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Emergency summer heatwave advice

What should you do?

Mostly, it’s a matter of common sense. Listen to your local weather forecast so you know if a heatwave is on the way. Plan ahead to reduce the risk of ill health from the heat. Visit the Met Office website for local forecasts (opens in a new window).

Top tips for keeping cool

It is best for your health to avoid getting too hot in the first place. Remember to think of those who may be more at risk the young, the old and the vulnerable. Below are some tips to keep yourself and others cool and what to do if someone feels unwell.

Stay out of the heat

  • keep out of the sun between 11am and 3pm
  • if you have to go out in the heat, walk in the shade, apply sun screen and wear a hat and light scarf
  • avoid extreme physical exertion
  • wear light, loose-fitting/cotton clothes

Visit Gov.UK for the National Heatwave Plan (opens in a new window).

Cool yourself down

  • have plenty of cold drinks, and avoid excess alcohol, caffeine and hot drinks
  • eat cold foods, particularly salads and fruit with high water content
  • take a cool shower, bath or body wash
  • sprinkle water over the skin or clothing, or keep a damp cloth on the back of your neck

Visit AGE UK for Staying cool in a heatwave (opens in a new window).

Keep your environment cool

  • place a thermometer in your living room and bedroom to keep a check on the temperature
  • keep windows that are exposed to the sun closed during the day
  • open windows at night when the temperature has dropped
  • close curtains that receive morning or afternoon sun; however, care should be taken with metal blinds and dark curtains, as these can absorb heat – consider replacing or putting reflective material in-between them and the window space
  • turn off non-essential lights and electrical equipment – they generate heat
  • keep indoor plants and bowls of water in the house as evaporation helps cool the air
  • if possible, move into a cooler room, especially for sleeping
  • electric fan may provide some relief, if temperatures are above 35°C
  • consider putting up external shading outside windows
  • use pale, reflective external paints
  • have your loft and cavity walls insulated – this keeps the heat in when it is cold and out when it is hot
  • grow trees and leafy plans near windows to act as natural air-conditioners

Latest pollution levels and the air quality forecast can be found on the UK-Air website (Defra) (opens in a new window).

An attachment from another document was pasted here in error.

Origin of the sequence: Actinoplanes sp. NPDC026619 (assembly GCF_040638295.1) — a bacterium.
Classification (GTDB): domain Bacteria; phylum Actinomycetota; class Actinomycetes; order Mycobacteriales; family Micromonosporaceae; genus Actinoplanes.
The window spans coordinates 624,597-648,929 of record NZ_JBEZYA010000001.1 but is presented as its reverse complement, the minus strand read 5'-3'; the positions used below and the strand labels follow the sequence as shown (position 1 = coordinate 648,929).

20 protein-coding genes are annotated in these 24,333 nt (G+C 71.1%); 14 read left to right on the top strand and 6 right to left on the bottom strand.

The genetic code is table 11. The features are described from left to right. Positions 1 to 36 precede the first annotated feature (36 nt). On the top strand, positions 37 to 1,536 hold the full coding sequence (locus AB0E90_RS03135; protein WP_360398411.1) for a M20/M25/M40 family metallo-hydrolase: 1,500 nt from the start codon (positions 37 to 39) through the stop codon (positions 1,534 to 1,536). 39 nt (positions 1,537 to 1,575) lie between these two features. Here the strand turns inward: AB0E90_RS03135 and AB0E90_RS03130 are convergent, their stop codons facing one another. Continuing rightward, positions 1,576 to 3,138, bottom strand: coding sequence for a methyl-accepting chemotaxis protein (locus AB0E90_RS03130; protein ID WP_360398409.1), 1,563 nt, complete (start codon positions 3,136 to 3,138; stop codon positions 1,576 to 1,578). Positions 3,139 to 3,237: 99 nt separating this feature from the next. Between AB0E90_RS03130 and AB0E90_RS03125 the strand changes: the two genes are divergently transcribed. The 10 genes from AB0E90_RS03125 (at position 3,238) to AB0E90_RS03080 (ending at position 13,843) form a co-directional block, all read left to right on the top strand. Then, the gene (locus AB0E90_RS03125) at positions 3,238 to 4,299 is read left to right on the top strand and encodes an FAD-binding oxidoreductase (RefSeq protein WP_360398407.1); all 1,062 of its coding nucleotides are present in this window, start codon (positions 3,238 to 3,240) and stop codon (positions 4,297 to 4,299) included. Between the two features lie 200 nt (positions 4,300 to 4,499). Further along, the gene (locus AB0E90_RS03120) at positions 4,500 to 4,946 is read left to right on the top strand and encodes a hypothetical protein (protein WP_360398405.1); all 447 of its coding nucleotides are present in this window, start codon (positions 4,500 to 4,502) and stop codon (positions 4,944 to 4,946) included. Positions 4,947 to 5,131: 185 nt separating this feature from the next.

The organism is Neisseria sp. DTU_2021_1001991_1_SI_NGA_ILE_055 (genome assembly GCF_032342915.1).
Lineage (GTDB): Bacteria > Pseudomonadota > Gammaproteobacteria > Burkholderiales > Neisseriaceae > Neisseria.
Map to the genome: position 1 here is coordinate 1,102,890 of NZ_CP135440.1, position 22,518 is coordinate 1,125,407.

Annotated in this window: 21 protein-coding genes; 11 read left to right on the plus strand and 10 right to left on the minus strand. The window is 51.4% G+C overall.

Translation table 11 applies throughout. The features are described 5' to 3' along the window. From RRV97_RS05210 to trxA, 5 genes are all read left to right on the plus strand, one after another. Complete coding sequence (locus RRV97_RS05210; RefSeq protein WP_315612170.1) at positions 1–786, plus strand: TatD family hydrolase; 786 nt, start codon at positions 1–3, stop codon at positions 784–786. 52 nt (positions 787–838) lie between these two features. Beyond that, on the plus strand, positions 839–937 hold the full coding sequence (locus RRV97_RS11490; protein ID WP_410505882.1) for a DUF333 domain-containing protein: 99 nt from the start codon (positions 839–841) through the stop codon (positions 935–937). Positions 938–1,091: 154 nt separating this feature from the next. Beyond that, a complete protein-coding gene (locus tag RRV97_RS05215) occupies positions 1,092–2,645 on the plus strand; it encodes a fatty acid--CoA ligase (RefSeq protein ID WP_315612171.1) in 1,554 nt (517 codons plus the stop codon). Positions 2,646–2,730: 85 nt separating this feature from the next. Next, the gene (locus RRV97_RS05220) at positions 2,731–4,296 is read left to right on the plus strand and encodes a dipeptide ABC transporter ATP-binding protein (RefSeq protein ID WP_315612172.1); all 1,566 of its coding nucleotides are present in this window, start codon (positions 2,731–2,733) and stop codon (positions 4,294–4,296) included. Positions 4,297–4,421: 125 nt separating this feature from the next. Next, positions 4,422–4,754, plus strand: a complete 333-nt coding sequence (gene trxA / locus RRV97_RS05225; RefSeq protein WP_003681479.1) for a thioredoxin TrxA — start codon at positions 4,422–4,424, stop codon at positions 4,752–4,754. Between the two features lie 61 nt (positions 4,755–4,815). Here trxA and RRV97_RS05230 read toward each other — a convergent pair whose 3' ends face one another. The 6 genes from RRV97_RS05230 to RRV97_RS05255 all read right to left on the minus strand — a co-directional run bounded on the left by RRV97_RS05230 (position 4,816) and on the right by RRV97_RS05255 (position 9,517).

Look out for others

  • keep an eye on isolated, elderly, ill or very young people and make sure they are able to keep cool
  • ensure that babies, children or elderly people are not left alone in stationary cars
  • check on elderly or sick neighbours, family or friends every day during a heatwave
  • be alert and call a doctor or social services if someone is unwell or further help is needed

If you have a health problem

  • keep medicines below 25°C or in the refrigerator 9read the storage instructions on the packaging)
  • seek medical advice if you are suffering from a chronic medical condition or taking multiple medications

If you or other feel unwell

  • try to get help if you feel dizzy, weak, anxious or have intense thirst and headache; move to a cool place as soon as possible and measure your body temperature
  • drink some water or fruit juice to rehydrate
  • rest immediately in a cool place if you have painful muscular spasms (particularly in the legs, arms or abdomen, in many cases after sustained exercise during very hot weather), and drink oral rehydration solutions containing electrolytes
  • medical attention is needed if heat cramps last more than one hour
  • consult your doctor if you feel unusual symptoms or if symptoms persist

Heat health advice during Ramadan

If you start to feel unwell, disoriented or confused, or collapse or faint, advice is to stop fasting and have a drink of water or other fluid. This is especially important for older adults, those with poorly controlled medical conditions such as low/high blood pressure, diabetes and those who are receiving dialysis treatment.

The Muslim Council of Britain has confirmed that breaking fast in such conditions is allowable under Islamic law. Also make sure to check on others in the community who may be at greater risk and keep an eye on children to ensure they are having a safe and healthy Ramadan.

Guidance has been produced to help ensure that members of the Muslim community have a safe and healthy Ramadan – Ramadan Health Guide: A guide to healthy fasting produced in association with the NHS with further information available on NHS Choices – Healthy Ramadan (opens in a new window).